2018 marks the 40th anniversary of the S&P/BMV IPC, launched on Oct. 30, 1978, as part of the Mexican market revolution. Honoring that milestone, we revisited the evolution of the index that has since become an icon of the Mexican equity market.
As of Dec. 31, 2017, Mexico had 141 listed domestic companies, with a market capitalization representing roughly 36.26% of the Mexican gross domestic product (GDP). The 35 constituents of the S&P/BMV IPC amounted to approximately USD 295,450 million in market capitalization, capturing nearly 70.61% of the listed equity market.
The S&P/BMV IPC has represented a sizable portion of the Mexican economy, as measured by the GDP (see Exhibit 1). From 1978 to 2017, the average market capitalization of listed domestic companies accounted for about 22% of the country’s GDP, reaching a maximum of 44.24% in 2012.
The main objective of the S&P/BMV IPC is to measure the performance of the largest and most liquid stocks listed on the Bolsa Mexicana de Valores (BMV). Based on historical 10-year figures, the S&P/BMV IPC captured about 80% of the market capitalization on average. Exhibit 2 shows a comparison of the market capitalization of the constituents of the S&P/BMV IPC versus the S&P Mexico BMI (MXN), which is another broad-based benchmark from the S&P BMI Series and is designed to measure the performance of the Mexican equity market.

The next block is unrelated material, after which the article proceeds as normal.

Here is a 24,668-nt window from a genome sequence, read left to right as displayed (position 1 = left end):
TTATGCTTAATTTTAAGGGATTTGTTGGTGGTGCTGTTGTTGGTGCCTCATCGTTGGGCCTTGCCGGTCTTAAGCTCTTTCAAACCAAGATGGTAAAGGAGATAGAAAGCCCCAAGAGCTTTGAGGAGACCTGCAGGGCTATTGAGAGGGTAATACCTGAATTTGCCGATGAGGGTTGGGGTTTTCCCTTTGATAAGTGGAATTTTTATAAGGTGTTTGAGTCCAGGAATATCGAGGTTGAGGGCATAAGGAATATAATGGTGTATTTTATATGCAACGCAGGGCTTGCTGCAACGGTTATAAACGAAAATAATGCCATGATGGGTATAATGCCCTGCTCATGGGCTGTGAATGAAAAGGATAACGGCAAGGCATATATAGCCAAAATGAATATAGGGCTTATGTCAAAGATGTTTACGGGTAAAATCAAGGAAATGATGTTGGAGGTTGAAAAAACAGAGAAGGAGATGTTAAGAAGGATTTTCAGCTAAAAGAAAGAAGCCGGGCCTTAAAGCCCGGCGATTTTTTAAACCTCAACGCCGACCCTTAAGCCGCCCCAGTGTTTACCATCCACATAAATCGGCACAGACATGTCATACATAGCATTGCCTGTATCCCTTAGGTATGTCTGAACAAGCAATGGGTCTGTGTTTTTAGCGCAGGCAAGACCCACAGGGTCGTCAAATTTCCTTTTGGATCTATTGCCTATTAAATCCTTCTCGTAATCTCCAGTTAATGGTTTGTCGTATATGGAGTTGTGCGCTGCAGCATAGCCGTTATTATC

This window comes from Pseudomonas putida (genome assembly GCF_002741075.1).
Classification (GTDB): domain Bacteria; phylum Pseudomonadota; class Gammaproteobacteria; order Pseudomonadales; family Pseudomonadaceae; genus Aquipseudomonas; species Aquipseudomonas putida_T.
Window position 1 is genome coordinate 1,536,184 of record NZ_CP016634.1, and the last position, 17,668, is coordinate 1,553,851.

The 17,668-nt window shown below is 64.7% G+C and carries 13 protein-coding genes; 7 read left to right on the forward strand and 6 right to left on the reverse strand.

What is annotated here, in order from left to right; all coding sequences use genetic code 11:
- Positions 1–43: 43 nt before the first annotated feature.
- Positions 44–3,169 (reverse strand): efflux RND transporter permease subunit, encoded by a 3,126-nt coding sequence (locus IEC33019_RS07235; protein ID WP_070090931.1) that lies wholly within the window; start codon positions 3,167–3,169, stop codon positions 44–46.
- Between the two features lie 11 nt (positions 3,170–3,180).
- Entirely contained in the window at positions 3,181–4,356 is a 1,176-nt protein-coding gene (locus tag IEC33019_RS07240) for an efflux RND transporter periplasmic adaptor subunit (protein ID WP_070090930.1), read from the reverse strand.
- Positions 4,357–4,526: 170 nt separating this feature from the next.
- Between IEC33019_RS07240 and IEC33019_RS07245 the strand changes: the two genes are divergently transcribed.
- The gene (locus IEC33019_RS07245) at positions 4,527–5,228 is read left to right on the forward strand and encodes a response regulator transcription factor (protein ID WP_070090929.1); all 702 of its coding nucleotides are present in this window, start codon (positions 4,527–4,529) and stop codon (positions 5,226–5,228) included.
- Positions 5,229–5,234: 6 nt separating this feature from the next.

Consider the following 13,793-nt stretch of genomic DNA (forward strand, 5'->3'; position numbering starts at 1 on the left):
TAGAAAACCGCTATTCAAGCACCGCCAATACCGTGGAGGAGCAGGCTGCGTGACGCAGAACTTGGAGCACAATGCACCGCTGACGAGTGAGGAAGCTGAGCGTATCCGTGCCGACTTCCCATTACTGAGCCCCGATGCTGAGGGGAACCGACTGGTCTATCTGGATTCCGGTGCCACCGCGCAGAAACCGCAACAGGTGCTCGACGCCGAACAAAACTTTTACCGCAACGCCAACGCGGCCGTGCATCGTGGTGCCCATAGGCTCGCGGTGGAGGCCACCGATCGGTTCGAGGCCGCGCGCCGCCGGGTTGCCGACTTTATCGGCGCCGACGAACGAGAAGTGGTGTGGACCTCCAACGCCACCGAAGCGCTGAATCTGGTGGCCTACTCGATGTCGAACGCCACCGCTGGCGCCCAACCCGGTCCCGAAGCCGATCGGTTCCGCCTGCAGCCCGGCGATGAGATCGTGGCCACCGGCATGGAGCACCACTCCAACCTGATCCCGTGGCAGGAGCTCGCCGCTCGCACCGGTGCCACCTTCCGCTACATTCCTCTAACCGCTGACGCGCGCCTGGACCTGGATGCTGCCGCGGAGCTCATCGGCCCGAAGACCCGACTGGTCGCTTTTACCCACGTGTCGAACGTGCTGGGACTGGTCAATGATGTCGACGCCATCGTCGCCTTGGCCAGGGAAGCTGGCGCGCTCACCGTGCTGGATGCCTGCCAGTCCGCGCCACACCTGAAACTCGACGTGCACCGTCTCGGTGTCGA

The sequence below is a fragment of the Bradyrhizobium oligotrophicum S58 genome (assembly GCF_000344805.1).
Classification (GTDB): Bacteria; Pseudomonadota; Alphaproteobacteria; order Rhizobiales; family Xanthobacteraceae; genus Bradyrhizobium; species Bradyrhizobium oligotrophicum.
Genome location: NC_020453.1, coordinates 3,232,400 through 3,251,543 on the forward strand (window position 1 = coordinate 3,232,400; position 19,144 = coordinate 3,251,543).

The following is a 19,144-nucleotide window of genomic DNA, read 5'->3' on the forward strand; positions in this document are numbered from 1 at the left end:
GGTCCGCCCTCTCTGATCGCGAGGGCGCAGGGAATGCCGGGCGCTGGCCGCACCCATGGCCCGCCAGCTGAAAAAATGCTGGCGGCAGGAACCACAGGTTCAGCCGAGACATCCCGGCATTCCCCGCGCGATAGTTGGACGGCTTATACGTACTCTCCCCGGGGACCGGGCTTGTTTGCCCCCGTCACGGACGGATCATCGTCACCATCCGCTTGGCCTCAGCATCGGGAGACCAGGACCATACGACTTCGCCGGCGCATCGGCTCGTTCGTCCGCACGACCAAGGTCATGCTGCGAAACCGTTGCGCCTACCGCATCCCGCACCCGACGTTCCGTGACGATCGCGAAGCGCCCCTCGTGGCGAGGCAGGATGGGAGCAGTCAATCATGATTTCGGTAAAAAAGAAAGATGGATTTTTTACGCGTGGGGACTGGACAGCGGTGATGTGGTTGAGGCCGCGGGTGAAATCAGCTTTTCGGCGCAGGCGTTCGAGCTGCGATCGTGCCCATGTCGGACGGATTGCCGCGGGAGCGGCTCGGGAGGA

During the past four decades, the S&P/BMV IPC has played an important role, serving as a barometer for the Mexican capital market. Since its launch, the structure and characteristics of the index have evolved gradually, while keeping the primary objective of measuring the performance of the largest and most liquid stocks listed on the BMV. In subsequent blog posts, we will explore its evolution in greater depth.